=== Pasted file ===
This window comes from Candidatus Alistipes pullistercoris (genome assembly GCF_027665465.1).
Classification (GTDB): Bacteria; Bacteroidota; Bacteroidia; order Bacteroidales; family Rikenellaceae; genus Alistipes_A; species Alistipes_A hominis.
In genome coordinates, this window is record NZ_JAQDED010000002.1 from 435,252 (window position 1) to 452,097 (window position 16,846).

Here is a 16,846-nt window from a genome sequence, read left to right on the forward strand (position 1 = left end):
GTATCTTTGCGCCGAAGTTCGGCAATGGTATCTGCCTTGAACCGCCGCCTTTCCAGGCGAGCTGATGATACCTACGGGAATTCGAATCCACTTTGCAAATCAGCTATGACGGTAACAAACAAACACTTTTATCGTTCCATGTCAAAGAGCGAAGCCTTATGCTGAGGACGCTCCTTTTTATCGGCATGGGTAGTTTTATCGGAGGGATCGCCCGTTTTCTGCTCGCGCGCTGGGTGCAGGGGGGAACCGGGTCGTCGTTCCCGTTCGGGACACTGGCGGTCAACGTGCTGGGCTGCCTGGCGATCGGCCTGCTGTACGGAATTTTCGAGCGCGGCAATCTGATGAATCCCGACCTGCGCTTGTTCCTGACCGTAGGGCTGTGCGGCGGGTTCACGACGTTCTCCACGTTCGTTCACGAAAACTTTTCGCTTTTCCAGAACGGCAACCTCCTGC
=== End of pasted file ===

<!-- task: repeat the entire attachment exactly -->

This window comes from Candidatus Alistipes pullistercoris (genome assembly GCF_027665465.1).
Classification (GTDB): Bacteria; Bacteroidota; Bacteroidia; order Bacteroidales; family Rikenellaceae; genus Alistipes_A; species Alistipes_A hominis.
In genome coordinates, this window is record NZ_JAQDED010000002.1 from 435,252 (window position 1) to 452,097 (window position 16,846).

Here is a 16,846-nt window from a genome sequence, read left to right on the forward strand (position 1 = left end):
GTATCTTTGCGCCGAAGTTCGGCAATGGTATCTGCCTTGAACCGCCGCCTTTCCAGGCGAGCTGATGATACCTACGGGAATTCGAATCCACTTTGCAAATCAGCTATGACGGTAACAAACAAACACTTTTATCGTTCCATGTCAAAGAGCGAAGCCTTATGCTGAGGACGCTCCTTTTTATCGGCATGGGTAGTTTTATCGGAGGGATCGCCCGTTTTCTGCTCGCGCGCTGGGTGCAGGGGGGAACCGGGTCGTCGTTCCCGTTCGGGACACTGGCGGTCAACGTGCTGGGCTGCCTGGCGATCGGCCTGCTGTACGGAATTTTCGAGCGCGGCAATCTGATGAATCCCGACCTGCGCTTGTTCCTGACCGTAGGGCTGTGCGGCGGGTTCACGACGTTCTCCACGTTCGTTCACGAAAACTTTTCGCTTTTCCAGAACGGCAACCTCCTGC